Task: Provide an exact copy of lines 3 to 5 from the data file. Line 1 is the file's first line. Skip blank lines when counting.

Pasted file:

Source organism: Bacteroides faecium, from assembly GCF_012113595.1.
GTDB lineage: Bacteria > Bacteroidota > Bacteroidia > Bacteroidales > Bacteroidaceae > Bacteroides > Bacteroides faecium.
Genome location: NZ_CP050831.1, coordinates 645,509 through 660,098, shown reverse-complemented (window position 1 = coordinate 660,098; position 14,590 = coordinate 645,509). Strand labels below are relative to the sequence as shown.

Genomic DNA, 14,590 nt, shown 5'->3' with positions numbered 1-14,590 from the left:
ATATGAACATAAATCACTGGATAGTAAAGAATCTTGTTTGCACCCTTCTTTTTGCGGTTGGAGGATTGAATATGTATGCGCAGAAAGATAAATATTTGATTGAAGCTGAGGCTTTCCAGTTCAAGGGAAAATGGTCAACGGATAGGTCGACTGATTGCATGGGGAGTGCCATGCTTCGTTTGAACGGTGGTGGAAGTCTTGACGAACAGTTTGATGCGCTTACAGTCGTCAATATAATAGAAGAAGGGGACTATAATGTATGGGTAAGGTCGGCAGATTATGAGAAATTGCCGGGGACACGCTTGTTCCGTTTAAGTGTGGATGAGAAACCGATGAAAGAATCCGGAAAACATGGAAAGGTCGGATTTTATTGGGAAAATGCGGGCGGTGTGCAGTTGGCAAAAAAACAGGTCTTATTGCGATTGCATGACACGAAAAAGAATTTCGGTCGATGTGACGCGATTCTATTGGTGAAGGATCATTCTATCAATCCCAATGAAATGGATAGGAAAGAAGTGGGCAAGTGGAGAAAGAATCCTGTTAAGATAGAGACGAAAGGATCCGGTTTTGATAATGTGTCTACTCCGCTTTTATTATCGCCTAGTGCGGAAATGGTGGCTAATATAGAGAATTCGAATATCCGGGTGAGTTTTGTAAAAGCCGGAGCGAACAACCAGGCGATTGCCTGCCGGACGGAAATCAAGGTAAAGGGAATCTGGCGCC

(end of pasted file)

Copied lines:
Genome location: NZ_CP050831.1, coordinates 645,509 through 660,098, shown reverse-complemented (window position 1 = coordinate 660,098; position 14,590 = coordinate 645,509). Strand labels below are relative to the sequence as shown.

Genomic DNA, 14,590 nt, shown 5'->3' with positions numbered 1-14,590 from the left:
ATATGAACATAAATCACTGGATAGTAAAGAATCTTGTTTGCACCCTTCTTTTTGCGGTTGGAGGATTGAATATGTATGCGCAGAAAGATAAATATTTGATTGAAGCTGAGGCTTTCCAGTTCAAGGGAAAATGGTCAACGGATAGGTCGACTGATTGCATGGGGAGTGCCATGCTTCGTTTGAACGGTGGTGGAAGTCTTGACGAACAGTTTGATGCGCTTACAGTCGTCAATATAATAGAAGAAGGGGACTATAATGTATGGGTAAGGTCGGCAGATTATGAGAAATTGCCGGGGACACGCTTGTTCCGTTTAAGTGTGGATGAGAAACCGATGAAAGAATCCGGAAAACATGGAAAGGTCGGATTTTATTGGGAAAATGCGGGCGGTGTGCAGTTGGCAAAAAAACAGGTCTTATTGCGATTGCATGACACGAAAAAGAATTTCGGTCGATGTGACGCGATTCTATTGGTGAAGGATCATTCTATCAATCCCAATGAAATGGATAGGAAAGAAGTGGGCAAGTGGAGAAAGAATCCTGTTAAGATAGAGACGAAAGGATCCGGTTTTGATAATGTGTCTACTCCGCTTTTATTATCGCCTAGTGCGGAAATGGTGGCTAATATAGAGAATTCGAATATCCGGGTGAGTTTTGTAAAAGCCGGAGCGAACAACCAGGCGATTGCCTGCCGGACGGAAATCAAGGTAAAGGGAATCTGGCGCC